• Experimental Increase in Beta-cell Mass in Response to Insulin Resistance

    Slide 8.

    Experimental Increase in Beta-cell Mass in Response to Insulin Resistance

    (Enlarge Slide)
  • Autopsy studies indicate that there is an increase in beta-cell mass in obese people. A study by Kloppel, about 20 years ago, and more recently by Peter Butler and colleagues looked at lean vs obese individuals without diabetes. These studies indicated that there was an increase in the area of the islets that beta cells occupy; close to a 50% increase in obese individuals. One of the difficult areas to study in humans is to follow beta-cell mass longitudinally, because we cannot do longitudinal studies from autopsy specimens. What we need to develop is a noninvasive way to measure beta-cell mass over time.

  • Beta-cell Mass in Lean and Obese People: Autopsy Studies

    Slide 9.

    Beta-cell Mass in Lean and Obese People: Autopsy Studies

    (Enlarge Slide)

Pathogenesis of Diabetes and Patterns of Glucose Decompensation

  • The failure of the beta cell to compensate adequately for the presence of insulin resistance really underlies the development of type 2 diabetes. If you cannot match your insulin resistance with your beta-cell function, that is when problems with hyperglycemia begin to develop. We go through a prediabetic phase; you know it as impaired glucose tolerance, which is a sign of failing beta cells. We know it is a linear process; it occurs and progresses with time. It is important to remember that most obese individuals have adequate beta-cell compensation to the insulin resistance of obesity. The proportion that is unable to adequately compensate may be increasing slightly, but about 10% to 20% of people with significant weight problems and other risk factors will become diabetic. Beta-cell failure is probably what underlies the majority of type 2 diabetes that we see, and it likely has a genetic basis. It is the genetics of beta-cell failure that scientists in this area are trying tounderstand.

  • Type 2 Diabetes: Pathogenesis in a Nutshell

    Slide 10.

    Type 2 Diabetes: Pathogenesis in a Nutshell

    (Enlarge Slide)
  • This slide depicts a stepwise increase in plasma glucose during progressive glucose intolerance, and the corresponding insulin responses during a 75-g oral glucose tolerance test. Subjects with impaired glucose tolerance are able to mount an elevated insulin secretory response and prevent development of hyperglycemia. Type 2 diabetic patients have an increase in glucose levels because they have a fall-off in the ability to secrete adequate amounts of insulin for the prevailing degree of insulin resistance.

  • Plasma Insulin Response During OGTT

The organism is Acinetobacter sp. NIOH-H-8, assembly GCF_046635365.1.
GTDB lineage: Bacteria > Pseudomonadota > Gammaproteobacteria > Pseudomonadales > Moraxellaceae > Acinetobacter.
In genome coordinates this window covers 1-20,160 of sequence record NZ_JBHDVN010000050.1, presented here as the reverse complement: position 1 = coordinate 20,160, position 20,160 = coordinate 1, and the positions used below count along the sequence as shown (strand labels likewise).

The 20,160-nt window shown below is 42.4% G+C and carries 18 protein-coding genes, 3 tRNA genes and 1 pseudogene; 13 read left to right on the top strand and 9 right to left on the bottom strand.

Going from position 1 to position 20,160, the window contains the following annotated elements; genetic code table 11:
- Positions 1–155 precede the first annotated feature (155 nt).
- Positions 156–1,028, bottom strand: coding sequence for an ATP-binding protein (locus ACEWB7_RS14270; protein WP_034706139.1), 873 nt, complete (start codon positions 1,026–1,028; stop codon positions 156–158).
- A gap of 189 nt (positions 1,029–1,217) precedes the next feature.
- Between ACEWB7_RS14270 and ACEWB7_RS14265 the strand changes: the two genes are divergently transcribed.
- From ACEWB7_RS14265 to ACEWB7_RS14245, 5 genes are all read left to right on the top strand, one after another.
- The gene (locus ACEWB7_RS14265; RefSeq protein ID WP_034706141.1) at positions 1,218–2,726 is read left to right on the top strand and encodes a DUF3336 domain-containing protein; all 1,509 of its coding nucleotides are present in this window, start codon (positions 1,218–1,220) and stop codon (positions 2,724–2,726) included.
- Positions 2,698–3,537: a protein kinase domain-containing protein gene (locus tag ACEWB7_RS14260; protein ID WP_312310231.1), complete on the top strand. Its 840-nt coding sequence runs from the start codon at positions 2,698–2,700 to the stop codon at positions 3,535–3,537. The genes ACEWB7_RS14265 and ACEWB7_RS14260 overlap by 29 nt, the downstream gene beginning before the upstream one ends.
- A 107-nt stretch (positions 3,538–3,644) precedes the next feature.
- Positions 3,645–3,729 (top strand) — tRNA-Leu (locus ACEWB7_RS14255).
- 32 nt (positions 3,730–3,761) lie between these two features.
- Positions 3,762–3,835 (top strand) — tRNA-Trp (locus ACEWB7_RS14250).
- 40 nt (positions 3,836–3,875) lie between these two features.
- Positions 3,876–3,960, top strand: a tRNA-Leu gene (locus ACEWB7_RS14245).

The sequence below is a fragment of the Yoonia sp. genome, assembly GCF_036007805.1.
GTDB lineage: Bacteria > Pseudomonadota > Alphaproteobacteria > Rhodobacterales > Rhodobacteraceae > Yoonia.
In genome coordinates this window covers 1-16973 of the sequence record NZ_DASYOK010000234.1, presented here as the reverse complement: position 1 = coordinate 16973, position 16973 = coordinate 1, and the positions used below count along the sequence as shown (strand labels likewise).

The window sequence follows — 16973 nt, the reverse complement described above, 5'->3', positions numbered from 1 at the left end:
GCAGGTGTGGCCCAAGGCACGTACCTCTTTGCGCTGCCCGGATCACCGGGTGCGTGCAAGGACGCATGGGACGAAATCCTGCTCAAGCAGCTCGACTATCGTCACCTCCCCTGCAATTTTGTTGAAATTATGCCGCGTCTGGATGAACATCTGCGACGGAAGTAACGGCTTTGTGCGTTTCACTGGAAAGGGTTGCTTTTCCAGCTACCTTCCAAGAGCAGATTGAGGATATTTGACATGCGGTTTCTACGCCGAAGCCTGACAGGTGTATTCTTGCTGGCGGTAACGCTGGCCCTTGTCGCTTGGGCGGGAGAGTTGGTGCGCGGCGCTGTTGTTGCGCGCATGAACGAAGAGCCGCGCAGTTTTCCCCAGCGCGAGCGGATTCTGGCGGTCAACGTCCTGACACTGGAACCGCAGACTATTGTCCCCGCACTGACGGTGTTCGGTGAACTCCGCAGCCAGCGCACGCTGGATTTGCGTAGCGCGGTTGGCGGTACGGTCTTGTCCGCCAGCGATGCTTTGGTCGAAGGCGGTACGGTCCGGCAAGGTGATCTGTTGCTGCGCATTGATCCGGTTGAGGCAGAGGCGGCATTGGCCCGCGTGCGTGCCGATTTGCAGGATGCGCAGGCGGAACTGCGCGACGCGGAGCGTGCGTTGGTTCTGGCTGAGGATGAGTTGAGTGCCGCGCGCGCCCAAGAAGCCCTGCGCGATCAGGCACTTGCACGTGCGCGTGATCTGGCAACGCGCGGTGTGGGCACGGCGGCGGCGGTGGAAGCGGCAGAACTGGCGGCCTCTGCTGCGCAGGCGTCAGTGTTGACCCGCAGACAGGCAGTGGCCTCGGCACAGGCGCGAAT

Slide 11.

    Plasma Insulin Response During OGTT

    (Enlarge Slide)
  • Several years ago, Ralph DeFronzo and colleagues did a very interesting study that looked at beta-cell function in nondiabetic subjects, and those with IGT impaired glucose tolerance and type 2 diabetes. They compared the glucose area under the curve (AUC) (how high the glucose rose) in individuals with impaired glucose tolerance or with type 2 diabetes. What they looked at was a range of impaired glucose tolerance; they assessed people with glucose AUC between 140 mg/dL and 160 mg/dL, 160 mg/dL and 180 mg/dL, and 180 mg/dL and ≤ 200 mg/dL. These people, by definition, had impaired glucose tolerance (2-hour PG ≥ 1plasma glucose ≥ 40 mg/dL and < 200 mg/dL). Their glucose AUC (how much glucose they still had in their blood after an acute glucose challenge) was increased. They showed that with progressive increases in glucose AUC, there is a progressive fall-off in the insulin AUC, so that for in those people with blood glucose valuesin the upperrange, there is a relative fall-off in the insulin secretion. Then as one progresses to type 2 diabetes, in the different quartiles, there is a progressive fall-off in beta-cell function. So the dysfunction, or the failure to achieve adequate compensatory function, happens early in the development of IGT. Subsequently, there is a progressive fall-off in beta-cell function.

  • Plasma Glucose, Insulin AUC During OGTT in Control, IGT, and Diabetes Subjects

    Slide 12.

    Plasma Glucose, Insulin AUC During OGTT in Control, IGT, and Diabetes Subjects

    (Enlarge Slide)
  • People seem to have different patterns of how fast their beta cells deteriorate. One of the interesting points to address is: Can we predict who is going to go from impaired glucose tolerance to type 2 diabetes early, or who may maintain beta-cell function? This is a study out of Italy, from Ele Ferrannini's lab, that shows that they can define people who stay with normal glucose tolerance over time. Some people maintain normal glucose tolerance for about 3 years and then become diabetic; others become diabetic fairly early. Understanding how and why beta cells deteriorate is really important, because if we are going to try to prevent diabetes, it would be important to know who is going to do so early, and who you might have time to try other interventions in.

  • Patterns of Glucose Decompensation

    Slide 13.

    Patterns of Glucose Decompensation

    (Enlarge Slide)

Insulin Secretion in Glucose Intolerance and Diabetes